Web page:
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19 February 2021
While the COVID-19 pandemic has affected everyone, the consequences of non-compliance with Jersey's economic substance rules for in-scope entities such as fund managers can be severe.
The impact of the pandemic sparked concern for in-scope companies regarding their ability to meet the economic substance requirements under the Taxation (Companies – Economic Substance) (Jersey) Law 2019 (Substance Law) due to the extensive disruption of travel into and out of Jersey, the requirements for social distancing and the mandatory self-isolation on entry to the island which remains ongoing.
Ordinarily, the executive directors of a Jersey tax-resident fund manager who are not Jersey resident would fly to the island, typically on a quarterly basis, to physically attend board meetings and have face-to-face discussions with the Jersey-resident directors, so that the non-executive directors could be fully appraised and then undertake their functions of scrutiny and oversight.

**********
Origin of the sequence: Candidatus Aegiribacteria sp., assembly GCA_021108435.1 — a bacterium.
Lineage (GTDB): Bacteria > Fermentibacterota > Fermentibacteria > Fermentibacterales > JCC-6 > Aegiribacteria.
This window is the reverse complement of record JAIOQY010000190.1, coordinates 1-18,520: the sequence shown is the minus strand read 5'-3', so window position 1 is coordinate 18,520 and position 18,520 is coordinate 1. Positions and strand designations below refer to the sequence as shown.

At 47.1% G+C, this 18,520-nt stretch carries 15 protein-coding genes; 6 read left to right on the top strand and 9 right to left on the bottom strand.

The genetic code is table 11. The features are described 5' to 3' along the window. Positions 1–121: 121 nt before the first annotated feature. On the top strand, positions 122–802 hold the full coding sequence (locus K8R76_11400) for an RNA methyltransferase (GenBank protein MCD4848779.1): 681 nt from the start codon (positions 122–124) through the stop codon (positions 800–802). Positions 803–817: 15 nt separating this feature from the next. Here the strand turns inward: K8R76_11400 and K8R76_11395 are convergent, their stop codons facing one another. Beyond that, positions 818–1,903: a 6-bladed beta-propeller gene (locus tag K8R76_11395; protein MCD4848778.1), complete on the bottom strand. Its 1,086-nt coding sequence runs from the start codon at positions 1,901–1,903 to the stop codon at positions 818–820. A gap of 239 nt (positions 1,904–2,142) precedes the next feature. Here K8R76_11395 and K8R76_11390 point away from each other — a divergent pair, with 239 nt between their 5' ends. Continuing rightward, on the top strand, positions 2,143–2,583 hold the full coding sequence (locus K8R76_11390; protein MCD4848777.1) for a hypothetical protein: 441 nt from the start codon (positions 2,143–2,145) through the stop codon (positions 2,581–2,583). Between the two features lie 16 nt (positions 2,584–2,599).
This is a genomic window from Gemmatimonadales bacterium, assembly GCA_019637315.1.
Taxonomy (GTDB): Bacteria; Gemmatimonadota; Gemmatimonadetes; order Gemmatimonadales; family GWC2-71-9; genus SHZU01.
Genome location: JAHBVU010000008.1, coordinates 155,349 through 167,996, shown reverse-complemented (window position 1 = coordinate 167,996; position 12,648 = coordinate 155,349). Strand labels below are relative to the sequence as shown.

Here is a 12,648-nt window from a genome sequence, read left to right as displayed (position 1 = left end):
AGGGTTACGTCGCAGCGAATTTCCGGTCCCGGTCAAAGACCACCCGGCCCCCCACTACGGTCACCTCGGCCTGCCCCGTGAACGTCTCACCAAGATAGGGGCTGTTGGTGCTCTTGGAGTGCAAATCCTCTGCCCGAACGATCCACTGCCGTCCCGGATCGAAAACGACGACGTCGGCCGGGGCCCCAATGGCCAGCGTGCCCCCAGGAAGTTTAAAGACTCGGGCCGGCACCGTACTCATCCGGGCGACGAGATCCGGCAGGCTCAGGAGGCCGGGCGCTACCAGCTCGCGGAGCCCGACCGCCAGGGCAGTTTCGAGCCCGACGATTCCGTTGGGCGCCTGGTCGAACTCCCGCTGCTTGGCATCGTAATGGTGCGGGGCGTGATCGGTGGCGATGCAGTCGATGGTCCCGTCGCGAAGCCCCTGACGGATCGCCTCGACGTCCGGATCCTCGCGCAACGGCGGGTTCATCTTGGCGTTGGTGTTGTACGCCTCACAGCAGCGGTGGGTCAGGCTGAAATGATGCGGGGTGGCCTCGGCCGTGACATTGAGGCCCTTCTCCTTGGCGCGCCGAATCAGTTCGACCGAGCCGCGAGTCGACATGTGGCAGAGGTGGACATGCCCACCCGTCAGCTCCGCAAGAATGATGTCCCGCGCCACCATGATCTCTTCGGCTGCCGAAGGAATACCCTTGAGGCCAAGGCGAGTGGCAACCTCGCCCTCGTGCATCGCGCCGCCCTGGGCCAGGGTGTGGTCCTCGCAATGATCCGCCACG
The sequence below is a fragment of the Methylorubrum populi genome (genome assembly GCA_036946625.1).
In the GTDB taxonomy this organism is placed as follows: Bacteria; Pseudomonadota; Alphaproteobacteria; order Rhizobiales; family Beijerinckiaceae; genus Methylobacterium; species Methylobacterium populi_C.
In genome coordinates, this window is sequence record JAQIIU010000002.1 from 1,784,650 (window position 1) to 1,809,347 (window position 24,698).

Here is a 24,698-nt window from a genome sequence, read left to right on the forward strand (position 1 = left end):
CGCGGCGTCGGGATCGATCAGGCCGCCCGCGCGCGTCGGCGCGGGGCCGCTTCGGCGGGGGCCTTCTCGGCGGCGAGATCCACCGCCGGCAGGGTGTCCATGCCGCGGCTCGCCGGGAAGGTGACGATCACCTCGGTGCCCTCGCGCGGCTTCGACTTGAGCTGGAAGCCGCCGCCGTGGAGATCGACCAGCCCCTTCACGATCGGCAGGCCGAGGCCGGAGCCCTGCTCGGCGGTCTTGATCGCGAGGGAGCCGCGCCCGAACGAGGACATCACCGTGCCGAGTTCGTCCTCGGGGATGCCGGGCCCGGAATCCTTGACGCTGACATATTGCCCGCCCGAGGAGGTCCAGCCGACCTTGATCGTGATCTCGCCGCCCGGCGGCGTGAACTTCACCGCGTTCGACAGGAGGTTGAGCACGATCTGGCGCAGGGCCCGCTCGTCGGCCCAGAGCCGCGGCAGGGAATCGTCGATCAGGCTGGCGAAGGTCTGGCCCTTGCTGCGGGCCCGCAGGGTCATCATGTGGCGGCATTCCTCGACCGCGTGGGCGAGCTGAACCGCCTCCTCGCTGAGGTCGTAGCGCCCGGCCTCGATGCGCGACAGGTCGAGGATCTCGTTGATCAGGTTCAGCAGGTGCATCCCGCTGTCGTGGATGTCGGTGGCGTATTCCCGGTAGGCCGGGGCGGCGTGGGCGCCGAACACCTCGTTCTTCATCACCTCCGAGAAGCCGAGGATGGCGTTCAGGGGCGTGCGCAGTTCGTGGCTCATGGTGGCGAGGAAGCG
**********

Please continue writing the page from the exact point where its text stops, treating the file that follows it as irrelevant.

As virtual meetings and videoconferencing were not prolific at the onset of the pandemic, the practical guidance issued by the comptroller of revenue in March 2020 – which stated that where a company had to alter its operating practices to compensate for the COVID-19 outbreak, the comptroller would not determine that such company had failed the economic substance test under Article 6 of the Substance Law – was welcome (for further details please see "Economic substance: clarification of COVID-19 concession"). However, this concession applied only to adjustments to normal operating practices required to minimise the impact of the outbreak.